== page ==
Understanding Patients' Voices

A multi-method approach to health discourse

| Indiana University - Purdue University Indianapolis
| Indiana University - Purdue University Indianapolis
HardboundAvailable
ISBN 9789027256621 | EUR 90.00 | USD 135.00
 
e-Book
ISBN 9789027268747 | EUR 90.00 | USD 135.00
 
This volume illustrates the process of conducting interdisciplinary, multi-cultural research into the relationship between patient language use and chronic disease management. The ten chapters in this book provide a model for interdisciplinary research in health discourse from start to finish. Part I describes in detail the conceptualization and design of a multi-year research project exploring language use among people living with diabetes. Part II offers a sampler of a variety of qualitative, quantitative, and contrastive methodologies that have considerable potential in the study of health discourse. Part III brings the research process full circle by discussing issues related to adapting research protocols to diverse cultural contexts, translating results into practice, and working in interdisciplinary teams.
[Pragmatics & Beyond New Series, 257]  2015.  xv, 185 pp.
Publishing status: Available
Table of Contents
“In Understanding Patients’ Voices: A multi-method approach to health discourse, Antón and Goering with their interdisciplinary team offer intriguing and instructive insights into a highly successful multi-year examination of the relationship between language use and chronic disease. Their collaborative work illuminates the understudied perspectives of individuals living with diabetes while offering scholars and practitioners a blueprint for research that integrates linguistics, communication studies, sociology, and healthcare. I recommend this volume most enthusiastically!”
“In the authors’ voice the book is “the interdisciplinary study of the relationship between language use and chronic disease management”. More precisely the book addresses the experience of patients with Type 2 Diabetes from a combined health literacy and linguistics perspective. Written in a reader-friendly style and adopting a contrastive as well as a cumulative mixed-methods approach, the authors provide rich insights into how the language (and metaphors) of one’s illness experience (including understanding and expectation) can index patterns of adherence/non-adherence and self-management. The reported findings have the potential to be translated into profiling chronically ill patients as a precursor for their clinical and personal care. The authors deserve credit for sharing their breadth of methodological and analytical repertoires in a detailed, step-by-step manner – which will easily translate to healthcare communication research in parallel contexts.”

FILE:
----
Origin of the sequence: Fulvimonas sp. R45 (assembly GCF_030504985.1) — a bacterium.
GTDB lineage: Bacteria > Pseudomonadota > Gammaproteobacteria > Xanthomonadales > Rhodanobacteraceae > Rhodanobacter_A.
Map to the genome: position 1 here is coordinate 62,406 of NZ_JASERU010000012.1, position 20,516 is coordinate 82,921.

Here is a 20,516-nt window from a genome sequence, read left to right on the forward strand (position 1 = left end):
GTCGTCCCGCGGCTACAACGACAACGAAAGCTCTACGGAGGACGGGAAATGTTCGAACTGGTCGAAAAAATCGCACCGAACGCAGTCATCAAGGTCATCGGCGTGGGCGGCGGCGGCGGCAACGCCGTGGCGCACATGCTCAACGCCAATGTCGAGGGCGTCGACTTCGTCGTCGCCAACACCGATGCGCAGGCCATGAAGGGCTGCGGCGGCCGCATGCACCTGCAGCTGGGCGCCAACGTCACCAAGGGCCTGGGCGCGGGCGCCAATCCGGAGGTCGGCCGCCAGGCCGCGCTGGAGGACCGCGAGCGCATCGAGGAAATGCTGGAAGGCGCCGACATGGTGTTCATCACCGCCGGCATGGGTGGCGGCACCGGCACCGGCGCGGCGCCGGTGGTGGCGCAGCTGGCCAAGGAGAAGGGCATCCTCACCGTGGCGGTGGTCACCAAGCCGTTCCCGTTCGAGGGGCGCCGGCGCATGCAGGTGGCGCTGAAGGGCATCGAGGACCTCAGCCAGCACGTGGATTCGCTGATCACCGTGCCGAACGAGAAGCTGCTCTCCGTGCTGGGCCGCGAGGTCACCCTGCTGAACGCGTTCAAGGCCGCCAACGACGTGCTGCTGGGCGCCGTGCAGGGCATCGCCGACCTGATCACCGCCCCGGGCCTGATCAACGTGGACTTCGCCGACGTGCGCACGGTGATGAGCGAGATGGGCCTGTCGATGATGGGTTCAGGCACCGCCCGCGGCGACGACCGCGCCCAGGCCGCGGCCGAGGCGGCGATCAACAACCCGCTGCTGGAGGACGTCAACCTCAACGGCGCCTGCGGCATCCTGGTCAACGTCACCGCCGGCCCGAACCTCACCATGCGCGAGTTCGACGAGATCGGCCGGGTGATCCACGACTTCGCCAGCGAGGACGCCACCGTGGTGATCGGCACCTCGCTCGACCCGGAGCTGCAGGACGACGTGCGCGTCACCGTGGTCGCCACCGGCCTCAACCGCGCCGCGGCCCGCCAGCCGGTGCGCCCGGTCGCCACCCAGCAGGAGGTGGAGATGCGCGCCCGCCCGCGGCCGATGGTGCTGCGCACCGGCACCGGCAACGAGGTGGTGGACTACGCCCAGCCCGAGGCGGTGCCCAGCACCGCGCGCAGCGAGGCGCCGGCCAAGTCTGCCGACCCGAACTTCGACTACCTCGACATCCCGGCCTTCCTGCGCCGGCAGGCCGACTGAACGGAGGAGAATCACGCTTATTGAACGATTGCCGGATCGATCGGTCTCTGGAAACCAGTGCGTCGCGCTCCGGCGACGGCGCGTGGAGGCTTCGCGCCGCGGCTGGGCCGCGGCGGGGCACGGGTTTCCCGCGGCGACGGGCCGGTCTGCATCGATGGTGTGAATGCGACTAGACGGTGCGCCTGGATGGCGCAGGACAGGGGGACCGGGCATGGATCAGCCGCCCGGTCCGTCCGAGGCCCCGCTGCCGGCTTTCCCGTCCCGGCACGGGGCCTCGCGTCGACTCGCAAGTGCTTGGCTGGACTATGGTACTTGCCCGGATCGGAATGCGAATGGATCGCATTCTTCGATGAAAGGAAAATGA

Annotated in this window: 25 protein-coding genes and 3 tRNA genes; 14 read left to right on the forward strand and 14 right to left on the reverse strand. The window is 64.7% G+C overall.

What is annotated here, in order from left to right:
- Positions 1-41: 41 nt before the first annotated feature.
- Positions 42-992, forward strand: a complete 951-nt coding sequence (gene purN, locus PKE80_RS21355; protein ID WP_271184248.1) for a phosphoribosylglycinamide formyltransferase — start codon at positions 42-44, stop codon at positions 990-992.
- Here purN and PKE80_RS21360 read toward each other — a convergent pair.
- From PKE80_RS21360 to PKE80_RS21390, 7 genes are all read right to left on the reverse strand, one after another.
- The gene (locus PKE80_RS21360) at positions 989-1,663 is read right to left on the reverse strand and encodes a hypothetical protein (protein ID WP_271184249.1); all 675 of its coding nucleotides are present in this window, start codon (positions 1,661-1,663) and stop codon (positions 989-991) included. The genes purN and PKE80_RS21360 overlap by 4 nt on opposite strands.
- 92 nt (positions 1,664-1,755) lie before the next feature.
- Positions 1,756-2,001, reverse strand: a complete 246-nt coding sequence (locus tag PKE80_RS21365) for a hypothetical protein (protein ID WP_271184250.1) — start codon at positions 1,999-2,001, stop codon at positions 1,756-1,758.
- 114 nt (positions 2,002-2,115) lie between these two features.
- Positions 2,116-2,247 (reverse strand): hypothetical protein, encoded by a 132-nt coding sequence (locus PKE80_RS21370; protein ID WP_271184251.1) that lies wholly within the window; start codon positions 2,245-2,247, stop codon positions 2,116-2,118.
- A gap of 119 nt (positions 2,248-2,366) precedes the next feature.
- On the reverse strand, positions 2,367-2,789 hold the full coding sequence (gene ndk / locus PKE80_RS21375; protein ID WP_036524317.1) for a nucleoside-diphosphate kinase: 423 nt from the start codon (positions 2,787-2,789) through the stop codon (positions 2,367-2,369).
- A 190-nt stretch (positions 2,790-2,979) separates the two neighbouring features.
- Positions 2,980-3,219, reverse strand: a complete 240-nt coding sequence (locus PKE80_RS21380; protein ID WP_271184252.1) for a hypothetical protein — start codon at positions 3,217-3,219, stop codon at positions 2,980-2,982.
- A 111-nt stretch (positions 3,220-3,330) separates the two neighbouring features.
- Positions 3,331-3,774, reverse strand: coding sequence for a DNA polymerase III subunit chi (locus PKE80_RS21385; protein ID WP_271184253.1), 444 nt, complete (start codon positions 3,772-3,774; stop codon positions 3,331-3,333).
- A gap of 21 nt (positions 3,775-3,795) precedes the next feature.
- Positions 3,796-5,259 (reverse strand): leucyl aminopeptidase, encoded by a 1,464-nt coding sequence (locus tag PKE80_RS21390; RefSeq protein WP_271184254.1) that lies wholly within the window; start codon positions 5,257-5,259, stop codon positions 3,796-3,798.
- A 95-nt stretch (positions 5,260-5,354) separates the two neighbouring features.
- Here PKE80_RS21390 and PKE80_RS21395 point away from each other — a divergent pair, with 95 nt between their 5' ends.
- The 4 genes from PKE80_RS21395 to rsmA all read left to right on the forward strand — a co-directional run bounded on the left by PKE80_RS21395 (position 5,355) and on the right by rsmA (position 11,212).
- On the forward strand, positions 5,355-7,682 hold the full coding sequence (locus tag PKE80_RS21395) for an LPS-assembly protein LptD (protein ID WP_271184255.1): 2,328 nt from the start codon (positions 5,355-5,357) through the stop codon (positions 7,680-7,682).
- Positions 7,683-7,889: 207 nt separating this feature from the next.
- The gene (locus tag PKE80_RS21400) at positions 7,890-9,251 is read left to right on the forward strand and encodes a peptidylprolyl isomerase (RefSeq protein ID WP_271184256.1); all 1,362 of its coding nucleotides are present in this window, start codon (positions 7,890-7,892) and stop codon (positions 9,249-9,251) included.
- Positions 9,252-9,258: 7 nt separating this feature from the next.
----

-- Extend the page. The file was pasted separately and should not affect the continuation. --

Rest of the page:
“It’s clear that the discourse analysis discussion and examples given by the authors based on their interviews provide a different view of language use in self-management discussions. This perspective is one that will inspire interpreters and translators to listen or read more carefully when working into the target language so as to fully embrace the spirit of the speaker’s message.”
Cited by

Cited by 3 other publications

Biber, Douglas & Susan Conrad
2019.  In Register, Genre, and Style, Crossref logo
Cortes, Viviana & Ulla Connor
2016.  In Talking at Work,  pp. 235 ff. Crossref logo
Wahl, Astrid K., Marit H. Andersen, John Ødemark, Anna Reisæther, Kristin H. Urstad & Eivind Engebretsen
2022. The importance of shared meaning‐making for sustainable knowledge translation and health literacy. Journal of Evaluation in Clinical Practice Crossref logo

This list is based on CrossRef data as of 14 may 2022. Please note that it may not be complete. Sources presented here have been supplied by the respective publishers. Any errors therein should be reported to them.

Subjects & Metadata

Communication Studies

Communication Studies
BIC Subject: CFG – Semantics, Pragmatics, Discourse Analysis
BISAC Subject: LAN009000 – LANGUAGE ARTS & DISCIPLINES / Linguistics / General
ONIX Metadata
ONIX 2.1
ONIX 3.0
U.S. Library of Congress Control Number:  2014049087 | Marc record